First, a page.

By Ed Biller
In network rollout news, China Telecom and China Unicom will deploy Ericsson Radio System products and solutions, including Ericsson Spectrum Sharing, as they roll out 5G across China, states an Ericsson press release.
“Ericsson will provide outdoor and indoor site solutions to build capacity and coverage in the 3.5 GHz and 2.1 GHz bands,” the release states.
Meanwhile, at the Beijing Economic-Technological Development Area — where China's first 5G smart construction site is located — more than 40 enterprises are upgrading their smart manufacturing facilities based on 5G network, reports China Global Television Network (CGTN).
The site is attempting to maximize efficiency and worker safety using 5G AI glasses, a “health analysis system” that determines employees’ fitness for work, and enhanced security monitoring.
Also in China, Huawei will add a new device to its Enjoy series (likely a budget offering) with the upcoming Enjoy Z 5G slated for a May 24 release, reports GSMArena.com. The report speculates the Enjoy Z 5G will be equipped with the MediaTek Dimensity 800 chipset.
In the United States, the Department of Homeland Security (DHS) "is preparing to advise the US telecom industry on steps it can take to prevent attacks on 5G cell towers following a rash of incidents in Western Europe fueled by the false claim that the technology spreads the pathogen causing COVID-19," reports The Washington Post (via Ars Technica). The report states that DHS already has recorded "arson and physical attacks against cell towers in several US states."
DHS also reportedly provided an intelligence report on the issue to senior federal officials and law enforcement agencies around the nation. Ignorance on how illnesses actually spread and deliberate “misinformation campaigns” have driven the destructive activity, the report allegedly states.
In “pot calling the kettle black” news, Verizon in the US has been found guilty — by BBB National Programs and its National Advertising Division (NAD) — of misrepresenting the "power" of its mmWave-based 5G network in two TV commercials. AT&T filed the initial complaint less than a year after it raised a stink by deceptively rebranding its LTE Advanced service as 5G Evolution.
Verizon does not plan to fight the allegations, reports PhoneArena.
On the heels of last week’s scathing TechDirt article on the U.S.’ floundering 5G efforts, the Federal Communications Commission (FCC) has proposed a $9 billion Rural 5G Fund that aims to “help ensure that rural Americans enjoy the same benefits from our increasingly digital economy as their urban counterparts,” reports RCR Wireless.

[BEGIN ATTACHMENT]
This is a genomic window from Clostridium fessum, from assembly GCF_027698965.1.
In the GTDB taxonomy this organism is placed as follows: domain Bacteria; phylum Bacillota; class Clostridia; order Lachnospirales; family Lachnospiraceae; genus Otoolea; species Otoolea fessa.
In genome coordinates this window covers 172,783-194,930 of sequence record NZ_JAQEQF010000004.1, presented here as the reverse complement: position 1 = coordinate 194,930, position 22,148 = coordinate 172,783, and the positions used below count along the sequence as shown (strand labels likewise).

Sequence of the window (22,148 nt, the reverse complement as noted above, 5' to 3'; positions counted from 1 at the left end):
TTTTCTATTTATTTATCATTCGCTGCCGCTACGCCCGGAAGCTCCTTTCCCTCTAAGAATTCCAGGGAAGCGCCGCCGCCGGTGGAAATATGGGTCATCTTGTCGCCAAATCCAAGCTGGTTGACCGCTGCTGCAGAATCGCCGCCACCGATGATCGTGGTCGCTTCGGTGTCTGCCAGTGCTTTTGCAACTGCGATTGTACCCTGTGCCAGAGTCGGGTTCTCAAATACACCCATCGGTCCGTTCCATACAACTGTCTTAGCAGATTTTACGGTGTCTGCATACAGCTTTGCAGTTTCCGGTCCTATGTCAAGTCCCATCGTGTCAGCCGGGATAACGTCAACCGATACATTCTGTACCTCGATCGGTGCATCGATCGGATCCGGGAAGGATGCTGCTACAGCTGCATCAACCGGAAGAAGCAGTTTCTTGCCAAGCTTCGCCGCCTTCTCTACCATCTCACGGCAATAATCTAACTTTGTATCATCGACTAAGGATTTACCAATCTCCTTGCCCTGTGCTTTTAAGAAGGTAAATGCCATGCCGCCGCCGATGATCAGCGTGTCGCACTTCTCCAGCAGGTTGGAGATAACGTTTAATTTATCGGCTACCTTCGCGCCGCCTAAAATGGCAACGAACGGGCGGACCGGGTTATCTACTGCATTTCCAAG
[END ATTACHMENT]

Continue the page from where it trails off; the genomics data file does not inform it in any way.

The Rural 5G Fund would “repurpose” money from the now-defunct Mobility Fund II program with a pre-auction phase and two auctions. Per RCR Wireless, the FCC would first create a 5G Small Carrier Fund that offers up to $2 billion over a 10-year period “to current legacy support recipients which have 500,000 or fewer subscribers.”
The report continues, “the first auction would be a $5 billion reverse auction, tentatively scheduled for 2021, for the small-to-midsized RUCAs not being served through the 5G Small Carrier Fund. The second, proposed for 2024, would disperse the remaining $2 billion in ‘eligible markets’ as determined by which areas are being served as a result of the first two phases, plus … coverage data from the FCC’s Digital Opportunity Data Collection program and ‘T-Mobile’s merger specific rural 5G build out commitments.’”
Still, the FCC is “at war” with the US Department of Defense (DoD) over freeing up spectrum, reports Multichannel News. The report states that Republican FCC commissioner Michael O’Rielly attempted to convince President Trump in a letter last month that evidence indicates redistribution of spectrum does not endanger national defense.
Per the Multichannel News report, “O’Rielly [suggested] DOD had become the Department of Spectrum Defense, saying it was ‘exceptionally reluctant to part with one single megahertz. Simply put, every excuse, delay tactic and political chit is used to prevent the repurposing of any spectrum.’”
Finally, the US and Japan reportedly are “holding a dialogue on economic security for discussing concrete measures to secure a safe 5G-based communications network and manage the export of advanced civilian technology that can be also used for military purposes,” states a Business NewsUpdate article.
The article adds that Japan and the US also are discussing “management of inward direct investment and export controls, and the management of foreign students at Japanese research institutes and universities.”